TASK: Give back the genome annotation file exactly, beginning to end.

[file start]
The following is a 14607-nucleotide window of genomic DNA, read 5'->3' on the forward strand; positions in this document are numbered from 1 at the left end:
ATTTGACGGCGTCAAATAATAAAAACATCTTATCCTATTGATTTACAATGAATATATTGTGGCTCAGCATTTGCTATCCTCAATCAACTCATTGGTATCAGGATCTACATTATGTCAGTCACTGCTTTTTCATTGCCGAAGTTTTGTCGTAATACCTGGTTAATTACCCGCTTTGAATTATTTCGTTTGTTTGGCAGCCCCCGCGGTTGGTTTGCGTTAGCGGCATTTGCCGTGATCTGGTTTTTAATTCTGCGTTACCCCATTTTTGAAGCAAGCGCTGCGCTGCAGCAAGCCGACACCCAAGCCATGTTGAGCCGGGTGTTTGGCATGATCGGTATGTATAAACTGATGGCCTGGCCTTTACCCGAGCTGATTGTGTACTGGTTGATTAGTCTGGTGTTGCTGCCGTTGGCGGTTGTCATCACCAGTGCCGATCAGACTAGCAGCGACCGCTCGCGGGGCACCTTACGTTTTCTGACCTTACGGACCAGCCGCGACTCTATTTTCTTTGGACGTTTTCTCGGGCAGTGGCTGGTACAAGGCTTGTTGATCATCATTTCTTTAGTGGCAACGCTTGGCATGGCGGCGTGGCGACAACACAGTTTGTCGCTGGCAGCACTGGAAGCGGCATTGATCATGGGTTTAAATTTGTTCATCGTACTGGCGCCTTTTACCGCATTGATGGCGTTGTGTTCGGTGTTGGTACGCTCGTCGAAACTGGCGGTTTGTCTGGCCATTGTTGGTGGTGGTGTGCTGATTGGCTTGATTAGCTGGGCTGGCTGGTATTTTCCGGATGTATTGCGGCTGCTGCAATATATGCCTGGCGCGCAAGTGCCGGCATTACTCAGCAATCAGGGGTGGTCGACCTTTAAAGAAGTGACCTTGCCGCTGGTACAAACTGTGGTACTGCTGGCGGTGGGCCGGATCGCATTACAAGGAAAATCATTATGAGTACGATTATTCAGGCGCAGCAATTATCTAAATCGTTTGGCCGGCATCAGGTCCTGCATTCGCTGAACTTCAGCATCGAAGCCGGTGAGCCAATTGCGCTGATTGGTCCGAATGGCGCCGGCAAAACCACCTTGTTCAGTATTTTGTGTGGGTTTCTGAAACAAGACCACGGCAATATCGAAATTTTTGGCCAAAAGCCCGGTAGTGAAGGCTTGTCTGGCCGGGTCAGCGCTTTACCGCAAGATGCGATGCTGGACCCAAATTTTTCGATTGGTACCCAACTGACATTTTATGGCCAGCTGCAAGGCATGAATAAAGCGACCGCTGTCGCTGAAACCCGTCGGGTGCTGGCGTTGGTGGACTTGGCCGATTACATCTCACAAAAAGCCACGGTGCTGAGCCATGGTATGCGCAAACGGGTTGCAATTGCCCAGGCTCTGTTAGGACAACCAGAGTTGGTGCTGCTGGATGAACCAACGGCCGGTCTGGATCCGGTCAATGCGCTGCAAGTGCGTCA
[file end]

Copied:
The following is a 14607-nucleotide window of genomic DNA, read 5'->3' on the forward strand; positions in this document are numbered from 1 at the left end:
ATTTGACGGCGTCAAATAATAAAAACATCTTATCCTATTGATTTACAATGAATATATTGTGGCTCAGCATTTGCTATCCTCAATCAACTCATTGGTATCAGGATCTACATTATGTCAGTCACTGCTTTTTCATTGCCGAAGTTTTGTCGTAATACCTGGTTAATTACCCGCTTTGAATTATTTCGTTTGTTTGGCAGCCCCCGCGGTTGGTTTGCGTTAGCGGCATTTGCCGTGATCTGGTTTTTAATTCTGCGTTACCCCATTTTTGAAGCAAGCGCTGCGCTGCAGCAAGCCGACACCCAAGCCATGTTGAGCCGGGTGTTTGGCATGATCGGTATGTATAAACTGATGGCCTGGCCTTTACCCGAGCTGATTGTGTACTGGTTGATTAGTCTGGTGTTGCTGCCGTTGGCGGTTGTCATCACCAGTGCCGATCAGACTAGCAGCGACCGCTCGCGGGGCACCTTACGTTTTCTGACCTTACGGACCAGCCGCGACTCTATTTTCTTTGGACGTTTTCTCGGGCAGTGGCTGGTACAAGGCTTGTTGATCATCATTTCTTTAGTGGCAACGCTTGGCATGGCGGCGTGGCGACAACACAGTTTGTCGCTGGCAGCACTGGAAGCGGCATTGATCATGGGTTTAAATTTGTTCATCGTACTGGCGCCTTTTACCGCATTGATGGCGTTGTGTTCGGTGTTGGTACGCTCGTCGAAACTGGCGGTTTGTCTGGCCATTGTTGGTGGTGGTGTGCTGATTGGCTTGATTAGCTGGGCTGGCTGGTATTTTCCGGATGTATTGCGGCTGCTGCAATATATGCCTGGCGCGCAAGTGCCGGCATTACTCAGCAATCAGGGGTGGTCGACCTTTAAAGAAGTGACCTTGCCGCTGGTACAAACTGTGGTACTGCTGGCGGTGGGCCGGATCGCATTACAAGGAAAATCATTATGAGTACGATTATTCAGGCGCAGCAATTATCTAAATCGTTTGGCCGGCATCAGGTCCTGCATTCGCTGAACTTCAGCATCGAAGCCGGTGAGCCAATTGCGCTGATTGGTCCGAATGGCGCCGGCAAAACCACCTTGTTCAGTATTTTGTGTGGGTTTCTGAAACAAGACCACGGCAATATCGAAATTTTTGGCCAAAAGCCCGGTAGTGAAGGCTTGTCTGGCCGGGTCAGCGCTTTACCGCAAGATGCGATGCTGGACCCAAATTTTTCGATTGGTACCCAACTGACATTTTATGGCCAGCTGCAAGGCATGAATAAAGCGACCGCTGTCGCTGAAACCCGTCGGGTGCTGGCGTTGGTGGACTTGGCCGATTACATCTCACAAAAAGCCACGGTGCTGAGCCATGGTATGCGCAAACGGGTTGCAATTGCCCAGGCTCTGTTAGGACAACCAGAGTTGGTGCTGCTGGATGAACCAACGGCCGGTCTGGATCCGGTCAATGCGCTGCAAGTGCGTCA